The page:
WSSX

Certificate signing isn’t a perfect answer for untrusted code, but it does give the user another indication that your Add-In will do what it says on the tin. More importantly, not signing your code when the installer framework expects a certificate isn’t a great way to make a first impression. Not cool. Previously, we talked about automating builds of our Add-In’s installers and the parent *.wssx add-in package file, and my strategy for automatically building packages that support in-place upgrades. Now we’re going to talk about signing our *.wssx package with a certificate, specifically a...

The Windows Server Solutions SDK gives us some great new functionality for deploying Add-In packages: A proper upgrade process Signing Client installers that can be automatically applied to any joined PCs EULA support Localization support But, because there’s no such thing as a free lunch, the new functions come with added complexity. As I’ve discussed previously, in order for your Add-In to support in-place upgrades there are a bunch of properties that need to be changed...

A few weeks ago I posted recommendations for structuring your WSSX cabinet files and installer packages. I also promised to post some magic automation techniques to make building *.wssx files much, much easier. The magic part is coming in the next post, because we still need to cover some foundations properly! To that end, I’ve put together a custom Visual Studio 2010 project type that allows you to manage your *.wssx build process in the same way you manage every other project in your solution. It’s now up on the Visual Studio Gallery for download as an...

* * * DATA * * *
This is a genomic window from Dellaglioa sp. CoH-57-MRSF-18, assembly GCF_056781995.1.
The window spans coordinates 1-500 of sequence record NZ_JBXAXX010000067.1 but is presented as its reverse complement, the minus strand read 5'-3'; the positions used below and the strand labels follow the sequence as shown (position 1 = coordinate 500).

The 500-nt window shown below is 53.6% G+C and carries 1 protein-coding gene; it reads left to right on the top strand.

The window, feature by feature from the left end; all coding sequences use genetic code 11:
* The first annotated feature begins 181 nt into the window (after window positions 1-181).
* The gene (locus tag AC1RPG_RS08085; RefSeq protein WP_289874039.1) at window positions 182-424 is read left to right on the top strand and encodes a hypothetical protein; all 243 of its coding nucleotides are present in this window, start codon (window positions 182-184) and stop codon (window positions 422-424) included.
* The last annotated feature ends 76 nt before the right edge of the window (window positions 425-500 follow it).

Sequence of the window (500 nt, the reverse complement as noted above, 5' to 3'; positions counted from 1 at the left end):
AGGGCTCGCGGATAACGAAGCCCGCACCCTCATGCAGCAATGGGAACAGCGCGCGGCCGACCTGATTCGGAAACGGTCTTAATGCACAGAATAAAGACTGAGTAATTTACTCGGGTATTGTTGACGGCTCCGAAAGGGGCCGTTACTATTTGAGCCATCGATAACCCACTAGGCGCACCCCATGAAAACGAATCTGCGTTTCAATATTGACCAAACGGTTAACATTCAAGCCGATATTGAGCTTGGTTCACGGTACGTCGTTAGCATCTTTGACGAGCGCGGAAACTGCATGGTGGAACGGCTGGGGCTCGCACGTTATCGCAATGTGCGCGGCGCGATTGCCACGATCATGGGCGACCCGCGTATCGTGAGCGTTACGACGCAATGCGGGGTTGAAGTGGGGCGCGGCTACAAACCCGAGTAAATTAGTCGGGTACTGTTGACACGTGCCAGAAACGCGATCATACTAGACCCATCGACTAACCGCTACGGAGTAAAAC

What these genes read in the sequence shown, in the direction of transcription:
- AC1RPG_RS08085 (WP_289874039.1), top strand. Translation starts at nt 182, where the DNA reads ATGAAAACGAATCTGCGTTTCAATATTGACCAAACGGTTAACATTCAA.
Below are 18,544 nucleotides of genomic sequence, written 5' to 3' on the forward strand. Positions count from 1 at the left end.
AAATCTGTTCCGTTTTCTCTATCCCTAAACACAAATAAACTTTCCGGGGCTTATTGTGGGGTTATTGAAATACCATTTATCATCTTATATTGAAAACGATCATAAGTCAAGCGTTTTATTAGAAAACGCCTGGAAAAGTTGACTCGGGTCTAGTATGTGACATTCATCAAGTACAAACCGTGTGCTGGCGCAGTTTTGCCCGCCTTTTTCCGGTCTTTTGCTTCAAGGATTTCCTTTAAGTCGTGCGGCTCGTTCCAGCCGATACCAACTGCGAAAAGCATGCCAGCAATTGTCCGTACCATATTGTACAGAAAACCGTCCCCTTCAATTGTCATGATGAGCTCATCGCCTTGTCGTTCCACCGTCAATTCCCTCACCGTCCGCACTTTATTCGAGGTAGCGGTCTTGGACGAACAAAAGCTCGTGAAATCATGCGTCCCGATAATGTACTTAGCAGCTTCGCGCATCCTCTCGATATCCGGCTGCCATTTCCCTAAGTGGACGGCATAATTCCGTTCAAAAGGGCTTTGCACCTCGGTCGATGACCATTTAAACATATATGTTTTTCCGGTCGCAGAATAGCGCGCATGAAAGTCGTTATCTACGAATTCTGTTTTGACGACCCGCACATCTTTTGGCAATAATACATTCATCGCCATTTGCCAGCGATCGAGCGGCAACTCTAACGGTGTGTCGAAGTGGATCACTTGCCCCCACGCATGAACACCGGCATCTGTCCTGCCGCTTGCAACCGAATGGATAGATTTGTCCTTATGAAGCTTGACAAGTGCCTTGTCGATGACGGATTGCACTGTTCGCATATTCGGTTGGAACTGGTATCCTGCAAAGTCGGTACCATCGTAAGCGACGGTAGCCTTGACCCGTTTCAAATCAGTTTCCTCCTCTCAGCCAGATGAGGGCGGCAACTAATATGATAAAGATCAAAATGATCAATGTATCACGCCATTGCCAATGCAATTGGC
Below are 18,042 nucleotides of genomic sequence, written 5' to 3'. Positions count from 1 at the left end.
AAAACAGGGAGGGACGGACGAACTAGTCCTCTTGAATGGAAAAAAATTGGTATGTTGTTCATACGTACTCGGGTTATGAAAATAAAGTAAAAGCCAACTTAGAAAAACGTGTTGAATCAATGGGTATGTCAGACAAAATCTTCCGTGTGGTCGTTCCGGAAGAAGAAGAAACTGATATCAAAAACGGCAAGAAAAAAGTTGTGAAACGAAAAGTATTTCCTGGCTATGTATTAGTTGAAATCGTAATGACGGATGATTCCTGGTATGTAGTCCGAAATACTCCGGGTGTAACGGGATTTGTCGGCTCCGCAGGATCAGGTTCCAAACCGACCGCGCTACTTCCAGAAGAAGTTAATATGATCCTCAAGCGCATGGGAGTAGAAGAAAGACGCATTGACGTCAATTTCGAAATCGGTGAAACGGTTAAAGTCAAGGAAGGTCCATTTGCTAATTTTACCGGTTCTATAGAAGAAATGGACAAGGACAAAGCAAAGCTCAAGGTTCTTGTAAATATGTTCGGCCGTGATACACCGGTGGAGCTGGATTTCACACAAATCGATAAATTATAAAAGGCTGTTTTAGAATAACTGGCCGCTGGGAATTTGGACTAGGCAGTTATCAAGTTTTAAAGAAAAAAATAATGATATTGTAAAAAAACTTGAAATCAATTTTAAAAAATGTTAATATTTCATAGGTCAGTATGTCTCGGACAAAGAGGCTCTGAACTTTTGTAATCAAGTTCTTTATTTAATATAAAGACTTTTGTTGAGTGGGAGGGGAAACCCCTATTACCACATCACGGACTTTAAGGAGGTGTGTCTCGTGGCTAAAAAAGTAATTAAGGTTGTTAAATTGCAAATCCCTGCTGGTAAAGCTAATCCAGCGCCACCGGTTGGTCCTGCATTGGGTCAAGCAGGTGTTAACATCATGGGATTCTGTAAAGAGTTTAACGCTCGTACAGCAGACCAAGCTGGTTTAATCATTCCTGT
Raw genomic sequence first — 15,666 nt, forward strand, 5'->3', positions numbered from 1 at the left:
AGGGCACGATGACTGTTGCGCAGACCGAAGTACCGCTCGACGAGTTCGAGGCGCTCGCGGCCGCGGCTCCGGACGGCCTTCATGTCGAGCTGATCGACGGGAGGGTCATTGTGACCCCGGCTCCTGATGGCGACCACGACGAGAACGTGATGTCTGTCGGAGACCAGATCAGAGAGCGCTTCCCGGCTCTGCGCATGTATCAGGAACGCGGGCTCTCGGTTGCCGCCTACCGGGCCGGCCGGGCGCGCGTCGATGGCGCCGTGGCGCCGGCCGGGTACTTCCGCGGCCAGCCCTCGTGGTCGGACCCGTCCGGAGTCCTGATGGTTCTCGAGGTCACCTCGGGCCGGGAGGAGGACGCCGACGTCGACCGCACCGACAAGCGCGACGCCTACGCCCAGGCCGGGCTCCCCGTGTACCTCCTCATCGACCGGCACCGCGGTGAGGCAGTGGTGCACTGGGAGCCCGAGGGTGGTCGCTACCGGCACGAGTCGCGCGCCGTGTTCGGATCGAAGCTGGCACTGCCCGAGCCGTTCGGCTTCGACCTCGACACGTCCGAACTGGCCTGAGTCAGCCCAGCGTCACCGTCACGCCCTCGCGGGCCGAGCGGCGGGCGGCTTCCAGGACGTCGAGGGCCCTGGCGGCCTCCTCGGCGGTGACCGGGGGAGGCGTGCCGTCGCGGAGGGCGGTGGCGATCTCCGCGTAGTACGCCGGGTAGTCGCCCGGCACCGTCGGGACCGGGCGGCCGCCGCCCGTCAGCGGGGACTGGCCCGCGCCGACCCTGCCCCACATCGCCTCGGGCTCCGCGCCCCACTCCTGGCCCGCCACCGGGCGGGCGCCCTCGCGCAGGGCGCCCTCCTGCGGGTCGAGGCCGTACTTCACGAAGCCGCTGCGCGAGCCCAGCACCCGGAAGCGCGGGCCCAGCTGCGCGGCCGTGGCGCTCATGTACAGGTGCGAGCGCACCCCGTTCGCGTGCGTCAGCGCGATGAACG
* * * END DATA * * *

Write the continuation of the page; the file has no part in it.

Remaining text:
The Windows Home Server v1 extensibility framework missed out an important component; Microsoft implemented no upgrade capability for already-installed Add-Ins. The “upgrade” process required that the user uninstall the old version of your Add-In, and then install the new version. If your installer wasn’t checking for existing versions of your Add-In users could easily find themselves with multiple instances your Add-In installed, with no way to remove them without manual registry editing. Windows Home Server 2011 (and the other platforms that support the Windows Server Solutions SDK) now support Add-In upgrades properly. A user can now download...

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